A lot of people wonder if corrective eye surgery could actually benefit them in their day-to-day lives and careers. And for good reason: Corrective surgeries like LASIK and SMILE are more than trending. They’re changing lives. And in a chain reaction sort of way, the world is becoming a better place because people are achieving their goals, both in career and life, in a better way.
So we’re just going to assume, for a moment, that you value excellence. After all, you’re reading blogs on how to improve your health and life. Did you know you could be better at whatever you do by taking one simple step? Replacing your glasses with better eyesight.
Have you ever considered ditching the temporary solutions for long-term vision correction? Here are 6 types of people who should look into LASIK or SMILE procedures to amplify their game and be the best possible version of themselves. Are you one of them?
Police officers and firefighters
Our hats are off to you for all the amazing work you do. Whether you’re chasing bad guys, putting out fires or knee-deep in paperwork, glasses are nobody’s best friend when you’re on the job. LASIK or SMILE procedures can free you from dependence on glasses so that you can go on making our world a better, safer place. (Check out what this fire chief had to say after getting his vision corrected).
There’s nothing worse than having a ball flying at your face—except having it flying at your face when you’re wearing glasses or contacts. Your athletic career is built around being able to move, and move well. And poor vision hinders that, no matter what external solutions you might use as a temporary fix. With the 2020 summer Olympics around the corner, every athlete should have the opportunity to harness their champion and make it reality. (Hong Chih Kuo, pitcher for the LA Dodgers, is thrilled with his new and improved vision. So is Robert Chai from the UCLA Football Center!)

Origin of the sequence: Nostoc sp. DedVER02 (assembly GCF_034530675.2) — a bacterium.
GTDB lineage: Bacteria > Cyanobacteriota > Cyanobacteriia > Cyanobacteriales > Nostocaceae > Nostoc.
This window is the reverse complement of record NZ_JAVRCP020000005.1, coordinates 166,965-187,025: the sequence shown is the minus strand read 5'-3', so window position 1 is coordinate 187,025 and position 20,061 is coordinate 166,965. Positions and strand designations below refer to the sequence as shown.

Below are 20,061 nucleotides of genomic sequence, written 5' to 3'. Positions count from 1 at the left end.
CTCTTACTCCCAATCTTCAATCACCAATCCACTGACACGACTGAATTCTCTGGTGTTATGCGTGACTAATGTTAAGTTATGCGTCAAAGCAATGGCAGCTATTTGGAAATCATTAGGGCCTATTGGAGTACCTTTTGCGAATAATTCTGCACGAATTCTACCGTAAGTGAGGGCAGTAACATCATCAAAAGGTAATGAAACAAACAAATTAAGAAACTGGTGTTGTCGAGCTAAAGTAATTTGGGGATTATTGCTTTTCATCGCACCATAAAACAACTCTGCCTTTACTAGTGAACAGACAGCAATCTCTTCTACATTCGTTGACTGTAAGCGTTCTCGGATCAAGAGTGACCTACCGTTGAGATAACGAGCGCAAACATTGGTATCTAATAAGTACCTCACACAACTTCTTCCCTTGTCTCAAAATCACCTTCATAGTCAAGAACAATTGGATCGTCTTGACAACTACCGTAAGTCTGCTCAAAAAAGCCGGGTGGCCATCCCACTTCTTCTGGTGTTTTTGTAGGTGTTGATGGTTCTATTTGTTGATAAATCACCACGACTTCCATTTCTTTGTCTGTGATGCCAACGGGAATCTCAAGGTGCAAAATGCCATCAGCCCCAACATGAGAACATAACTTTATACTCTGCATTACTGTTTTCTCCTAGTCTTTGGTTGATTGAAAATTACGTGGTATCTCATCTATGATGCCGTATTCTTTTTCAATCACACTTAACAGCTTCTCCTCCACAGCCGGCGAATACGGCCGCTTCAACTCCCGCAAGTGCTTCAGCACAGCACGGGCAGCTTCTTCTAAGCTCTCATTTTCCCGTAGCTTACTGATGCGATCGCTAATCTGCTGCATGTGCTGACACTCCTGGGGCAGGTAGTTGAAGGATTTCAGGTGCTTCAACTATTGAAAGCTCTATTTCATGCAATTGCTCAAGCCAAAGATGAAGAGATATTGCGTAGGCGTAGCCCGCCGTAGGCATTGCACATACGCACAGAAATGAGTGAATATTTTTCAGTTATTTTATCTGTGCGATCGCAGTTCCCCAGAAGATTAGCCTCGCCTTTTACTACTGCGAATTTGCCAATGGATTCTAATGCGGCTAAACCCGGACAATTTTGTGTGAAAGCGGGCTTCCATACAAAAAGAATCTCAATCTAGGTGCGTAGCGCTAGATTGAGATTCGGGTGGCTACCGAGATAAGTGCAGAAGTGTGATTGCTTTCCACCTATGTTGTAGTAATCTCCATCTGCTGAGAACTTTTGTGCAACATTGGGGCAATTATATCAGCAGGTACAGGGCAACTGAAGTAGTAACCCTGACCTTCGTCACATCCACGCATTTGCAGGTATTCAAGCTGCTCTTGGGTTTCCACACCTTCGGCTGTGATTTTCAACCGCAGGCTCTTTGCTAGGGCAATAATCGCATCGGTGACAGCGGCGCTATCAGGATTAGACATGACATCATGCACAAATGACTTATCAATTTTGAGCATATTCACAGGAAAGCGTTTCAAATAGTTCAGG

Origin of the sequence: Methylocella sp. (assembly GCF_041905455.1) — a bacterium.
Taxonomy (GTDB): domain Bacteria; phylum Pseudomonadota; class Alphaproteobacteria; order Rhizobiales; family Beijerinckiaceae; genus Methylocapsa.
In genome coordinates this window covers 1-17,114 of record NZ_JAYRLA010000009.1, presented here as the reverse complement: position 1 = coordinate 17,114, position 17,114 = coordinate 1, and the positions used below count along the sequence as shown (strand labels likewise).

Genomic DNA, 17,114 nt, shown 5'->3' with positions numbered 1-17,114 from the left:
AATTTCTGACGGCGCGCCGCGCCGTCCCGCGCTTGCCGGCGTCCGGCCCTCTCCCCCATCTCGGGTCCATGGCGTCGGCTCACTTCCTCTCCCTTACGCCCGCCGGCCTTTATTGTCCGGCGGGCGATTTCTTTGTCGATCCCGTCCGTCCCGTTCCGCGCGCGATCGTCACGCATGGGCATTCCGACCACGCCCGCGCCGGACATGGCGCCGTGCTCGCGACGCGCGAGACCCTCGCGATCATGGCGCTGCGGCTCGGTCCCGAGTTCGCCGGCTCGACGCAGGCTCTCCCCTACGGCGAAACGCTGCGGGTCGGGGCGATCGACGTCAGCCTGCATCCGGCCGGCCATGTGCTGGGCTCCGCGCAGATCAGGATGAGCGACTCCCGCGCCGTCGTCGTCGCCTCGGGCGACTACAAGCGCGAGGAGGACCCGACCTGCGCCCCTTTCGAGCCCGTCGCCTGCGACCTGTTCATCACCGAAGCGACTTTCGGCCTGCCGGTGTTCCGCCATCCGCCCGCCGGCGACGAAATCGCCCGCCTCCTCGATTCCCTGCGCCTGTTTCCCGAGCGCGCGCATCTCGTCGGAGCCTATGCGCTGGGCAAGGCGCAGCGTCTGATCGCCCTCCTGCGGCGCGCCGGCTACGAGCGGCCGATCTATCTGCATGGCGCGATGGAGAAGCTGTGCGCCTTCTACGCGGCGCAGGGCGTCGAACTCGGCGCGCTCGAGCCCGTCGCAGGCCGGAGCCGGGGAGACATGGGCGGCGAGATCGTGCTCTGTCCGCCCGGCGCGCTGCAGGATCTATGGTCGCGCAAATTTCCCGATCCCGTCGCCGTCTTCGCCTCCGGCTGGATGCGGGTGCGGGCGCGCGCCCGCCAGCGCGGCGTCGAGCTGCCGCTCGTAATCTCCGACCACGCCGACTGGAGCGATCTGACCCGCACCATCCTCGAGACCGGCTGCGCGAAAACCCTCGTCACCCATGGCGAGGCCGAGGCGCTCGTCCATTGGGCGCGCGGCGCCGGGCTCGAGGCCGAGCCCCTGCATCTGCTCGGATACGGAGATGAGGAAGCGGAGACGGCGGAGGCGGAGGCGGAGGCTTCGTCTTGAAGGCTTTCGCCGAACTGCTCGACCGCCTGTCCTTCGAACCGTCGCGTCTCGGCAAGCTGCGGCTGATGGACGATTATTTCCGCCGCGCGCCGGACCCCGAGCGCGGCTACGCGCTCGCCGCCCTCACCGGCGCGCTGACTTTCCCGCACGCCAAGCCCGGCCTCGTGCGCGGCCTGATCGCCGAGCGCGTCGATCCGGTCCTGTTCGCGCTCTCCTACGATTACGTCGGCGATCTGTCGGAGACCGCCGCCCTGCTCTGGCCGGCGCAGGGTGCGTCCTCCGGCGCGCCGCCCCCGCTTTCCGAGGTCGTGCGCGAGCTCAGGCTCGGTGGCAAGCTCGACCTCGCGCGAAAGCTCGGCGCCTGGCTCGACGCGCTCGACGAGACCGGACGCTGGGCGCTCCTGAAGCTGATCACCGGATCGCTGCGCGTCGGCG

Parenting is a noble profession. After all, you’re raising and shaping the future. If you’ve had kids for any length of time, you know that it means life on the go. And you’ve got to have your vision in high gear to keep them safe. So whether you’re reading food labels or their favorite storybook, or driving them to their next play date, keen vision matters. Now imagine if you could do it with the freedom of a glasses-free life—and everything just seems right with the world.
When you’re the eyes of the sports world, your eyes have to be top-notch. And glasses and contacts can get real old, real fast. Having to focus on scoreboards and be able to accurately read and announce numbers is vital to success. (Check out what Josh Suchon, play-by-play announcer at Time Warner Cable Sports, had to say about his LASIK experience).
You’re in the business of saving lives. You’ve got to keep your eyes strong and steady so you can stay on the lookout for potential dangers and keep our waters safe. And you’ve got to protect your own eyesight too since you spend a lot of the day outdoors. Glasses and contacts can make wearing sunglasses difficult—and we won’t even talk about getting in the water. You get the point. Good vision (without glasses or contacts) is vital for being the best lifeguard out there.
Steady hands, top-notch eyesight and in-depth knowledge of the human body are what we hope for every surgeon (and their patients). Because when you’re performing surgeries and critical procedures, accuracy counts. Our own Dr. Robert T. Lin received LASIK surgery himself nearly 20 years ago—and he’s still seeing 20/20 today and helping others do the same.
This list is definitely not exhaustive. Maybe you’re a photographer, a student, a construction worker or an explorer deep in the Amazon rainforest. If you’re over 18, and you wear glasses or contacts, we believe your life (and vision) can be drastically improved in only a few minutes.
Want to see how much your vision can improve? Book a free consultation today with one of our ophthalmologists to see what your future could look like. Schedule your appointment today by calling us at 888-539-2211 or emailing us at firstname.lastname@example.org.